So this is just a few examples to give you an idea about the energy of anger and it’s many faces expressed as emotions. Either as primary energy of fight or flight, or the higher organised emotion of jealousy, envy, frustration or contempt – the energy of anger is the means of defense.
But at times, anger may be hidden under layers of fear and may not be perceived as such. There may be inner conflicts boiling under the surface, largely unnoticed by the paralysing and anesthetic qualities of fear. This is called suppressed anger and this is dangerous for our health. Symptoms and disease associated with anger or blocked creativity are hypertension, migraine, skin disease, eye disorders, rheumatic arthritis, pms and depression, just to name the most important. To find and address the cause of anger allows to greatly improve these symptoms.
All these variances of anger are based on a state of resistance. Meeting the emotion of anger in a state of openness and acceptance gives us an opportunity to discover creative energy itself. Indeed, it its the same energy and exploring emotions will sooner or later bring us to a level where we meet this force. It then is up to us, if we continue to live in resistance. or open up to the opportunity to allow life flowing through us freely, becoming the tool of creation.
Wonderful insights, Michaela. It seems I have experienced each form of anger very recently in my life situation. And I am getting better at remembering to ‘go into the feeling’ when it arises and consciously experience it within my body and mind. This is so helpful.
I am beginning to feel another ‘release’ within. Challenges are becoming easier and when I begin to ‘criticize’ myself for still having so-called ‘negative’ thoughts and emotions, I realize this is okay and I feel much more Love and Compassion for myself. There is a softening happening. The kinder I am with myself, the kinder I feel towards ‘others’. I don’t want to rush it however. I feel there is still work to be done on that level, but it’s so nice to experience a sense of peace of being on the right path. Lighter…………….ahhhh.
Yes, anger has many faces….
And indeed, emotions are just felt energies. Just sensing them, being with them without judging, allows them to be what they are – the language of the body.
The softening is great….
If I am correct scientists still don’t really agree what comes first; Emotion or thought.
About two years ago I was coaching a few people with PTSD and therefore read some books about extreme emotions like fear. I don’t recall much of it (most was above my understanding) but I do remember that I found the neurological view very interesting. When the technical possibilities improve neurobiology might be able to give us some amazing insights in the future when it comes to the human brain.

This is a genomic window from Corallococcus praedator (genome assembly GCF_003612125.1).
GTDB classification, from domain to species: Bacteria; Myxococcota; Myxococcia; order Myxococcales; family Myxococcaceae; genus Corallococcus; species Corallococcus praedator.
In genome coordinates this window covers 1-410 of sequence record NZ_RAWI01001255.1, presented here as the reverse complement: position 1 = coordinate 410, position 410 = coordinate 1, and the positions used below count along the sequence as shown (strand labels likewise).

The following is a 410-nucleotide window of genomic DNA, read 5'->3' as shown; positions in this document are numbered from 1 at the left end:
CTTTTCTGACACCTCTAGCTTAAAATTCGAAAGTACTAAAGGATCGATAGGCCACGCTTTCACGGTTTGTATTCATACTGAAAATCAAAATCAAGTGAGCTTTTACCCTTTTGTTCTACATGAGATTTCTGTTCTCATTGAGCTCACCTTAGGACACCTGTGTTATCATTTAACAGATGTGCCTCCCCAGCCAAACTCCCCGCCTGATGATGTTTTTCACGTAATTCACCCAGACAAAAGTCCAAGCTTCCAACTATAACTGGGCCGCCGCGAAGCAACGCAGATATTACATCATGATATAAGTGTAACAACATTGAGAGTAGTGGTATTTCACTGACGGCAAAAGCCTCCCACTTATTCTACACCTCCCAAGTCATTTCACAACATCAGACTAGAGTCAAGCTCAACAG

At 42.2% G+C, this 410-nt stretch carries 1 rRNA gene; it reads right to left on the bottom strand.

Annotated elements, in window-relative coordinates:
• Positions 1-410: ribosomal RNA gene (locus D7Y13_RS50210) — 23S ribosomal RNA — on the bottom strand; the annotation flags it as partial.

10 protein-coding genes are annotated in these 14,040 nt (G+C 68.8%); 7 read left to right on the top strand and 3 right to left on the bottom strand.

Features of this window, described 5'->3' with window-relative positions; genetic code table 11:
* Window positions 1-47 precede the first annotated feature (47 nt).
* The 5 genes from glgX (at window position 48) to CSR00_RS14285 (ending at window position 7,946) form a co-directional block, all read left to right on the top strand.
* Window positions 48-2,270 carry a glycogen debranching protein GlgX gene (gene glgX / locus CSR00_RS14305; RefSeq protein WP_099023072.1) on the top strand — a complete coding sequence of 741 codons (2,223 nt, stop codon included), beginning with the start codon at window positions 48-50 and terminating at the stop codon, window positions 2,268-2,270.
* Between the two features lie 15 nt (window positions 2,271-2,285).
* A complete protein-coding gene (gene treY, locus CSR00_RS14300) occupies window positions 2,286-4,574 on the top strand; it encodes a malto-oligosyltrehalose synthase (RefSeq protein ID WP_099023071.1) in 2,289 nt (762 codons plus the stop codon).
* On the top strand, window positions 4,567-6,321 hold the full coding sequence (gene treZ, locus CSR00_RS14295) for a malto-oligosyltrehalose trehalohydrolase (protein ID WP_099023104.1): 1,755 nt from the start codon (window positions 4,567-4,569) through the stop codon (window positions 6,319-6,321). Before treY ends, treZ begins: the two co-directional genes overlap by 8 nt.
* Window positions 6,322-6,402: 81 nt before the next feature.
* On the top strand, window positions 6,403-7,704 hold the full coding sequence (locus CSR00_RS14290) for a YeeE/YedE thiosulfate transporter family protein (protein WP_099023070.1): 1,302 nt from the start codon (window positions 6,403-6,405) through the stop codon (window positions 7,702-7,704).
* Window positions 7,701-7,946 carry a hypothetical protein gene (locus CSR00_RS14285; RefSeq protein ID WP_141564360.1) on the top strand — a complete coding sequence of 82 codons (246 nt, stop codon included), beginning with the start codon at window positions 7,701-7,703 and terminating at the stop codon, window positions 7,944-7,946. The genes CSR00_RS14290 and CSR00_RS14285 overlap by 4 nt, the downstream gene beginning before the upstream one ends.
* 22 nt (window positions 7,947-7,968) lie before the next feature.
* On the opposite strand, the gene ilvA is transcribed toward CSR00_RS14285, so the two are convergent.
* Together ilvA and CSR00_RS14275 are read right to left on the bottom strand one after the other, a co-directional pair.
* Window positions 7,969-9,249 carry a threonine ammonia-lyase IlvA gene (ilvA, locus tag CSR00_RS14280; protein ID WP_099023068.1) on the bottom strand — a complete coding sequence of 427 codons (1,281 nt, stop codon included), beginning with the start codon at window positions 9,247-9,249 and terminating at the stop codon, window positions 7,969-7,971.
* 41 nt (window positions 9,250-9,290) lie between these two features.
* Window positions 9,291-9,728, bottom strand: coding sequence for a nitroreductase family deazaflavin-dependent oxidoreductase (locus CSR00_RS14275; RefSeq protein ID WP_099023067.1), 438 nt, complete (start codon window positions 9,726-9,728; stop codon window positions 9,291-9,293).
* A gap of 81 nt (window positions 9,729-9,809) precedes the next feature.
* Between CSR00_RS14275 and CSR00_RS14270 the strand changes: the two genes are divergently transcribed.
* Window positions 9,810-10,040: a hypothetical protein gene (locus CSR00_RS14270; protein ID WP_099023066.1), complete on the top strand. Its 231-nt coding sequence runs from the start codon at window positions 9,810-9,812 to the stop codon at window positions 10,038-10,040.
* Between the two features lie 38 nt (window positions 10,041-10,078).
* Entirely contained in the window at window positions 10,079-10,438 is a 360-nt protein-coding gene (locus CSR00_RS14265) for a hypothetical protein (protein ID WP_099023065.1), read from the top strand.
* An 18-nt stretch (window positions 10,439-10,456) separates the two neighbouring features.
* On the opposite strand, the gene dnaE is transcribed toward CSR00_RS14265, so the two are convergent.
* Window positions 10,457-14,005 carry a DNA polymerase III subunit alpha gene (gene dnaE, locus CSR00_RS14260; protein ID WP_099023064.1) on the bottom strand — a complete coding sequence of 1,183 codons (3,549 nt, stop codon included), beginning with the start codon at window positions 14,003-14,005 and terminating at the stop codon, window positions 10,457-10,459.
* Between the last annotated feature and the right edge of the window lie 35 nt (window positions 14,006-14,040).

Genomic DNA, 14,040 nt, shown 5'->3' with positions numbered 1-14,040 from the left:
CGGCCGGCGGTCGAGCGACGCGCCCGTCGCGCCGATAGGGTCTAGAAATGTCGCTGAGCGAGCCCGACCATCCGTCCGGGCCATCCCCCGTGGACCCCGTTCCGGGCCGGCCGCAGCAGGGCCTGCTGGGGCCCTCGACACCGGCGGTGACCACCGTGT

Emotions are very complex. Some emotions – fear, anger – are primary and rise without “though”, others are more fragmented.
What is important for us is that emotions are the language of the body. If we follow our emotions and feelings, they lead us to what we have to acknowledge and let go. More often than not, one has to learn to be aware of emotions again. This is important to deepen the process of awakening.
PTSD is basically a condition that leads to the shutting off of disturbing, or strong emotions. Victims of PTSD often have several “personalities”, but are not aware of them. This is different from a psychosis, it is a mental mechanism to protect the sense of “I am in control”.
We do not understand much of the human brain. It has a much greater capacity as we are using right now.
Thank you Michaela, your piece, above, and your further comments are most helpful.
Interesting point about the human brain! So much mental energy is consumed in often compulsive emotional thinking, repetitious, as ET points out, and so interfering with the free development of thought or creativity.
Thank you Michaela that was very helpful. I have a hard time identifying anger within me. I found your comments about PTSD most interesting and makes some things
much clearer to me.
Looking forward to more on emotions. I would be interested in how mood alters
perception and influences emotions. Where does mood come from? Is it just brain chemicals?
Thank you Michaela that was really helpful. I was most interested in what you said about PTSD. I look forward to hearing more.
Your article was very helpful to me. The more I learn about it, the less fear I have of it’s power over me.
What is the difference between anger and rage?
Thank you for sharing all of your knowledge with us. Dawn
There are many degrees of anger…
Annoyance may be the mildest form, but rage is the most intense. It is an adrenaline rush..but also other hormones are involved.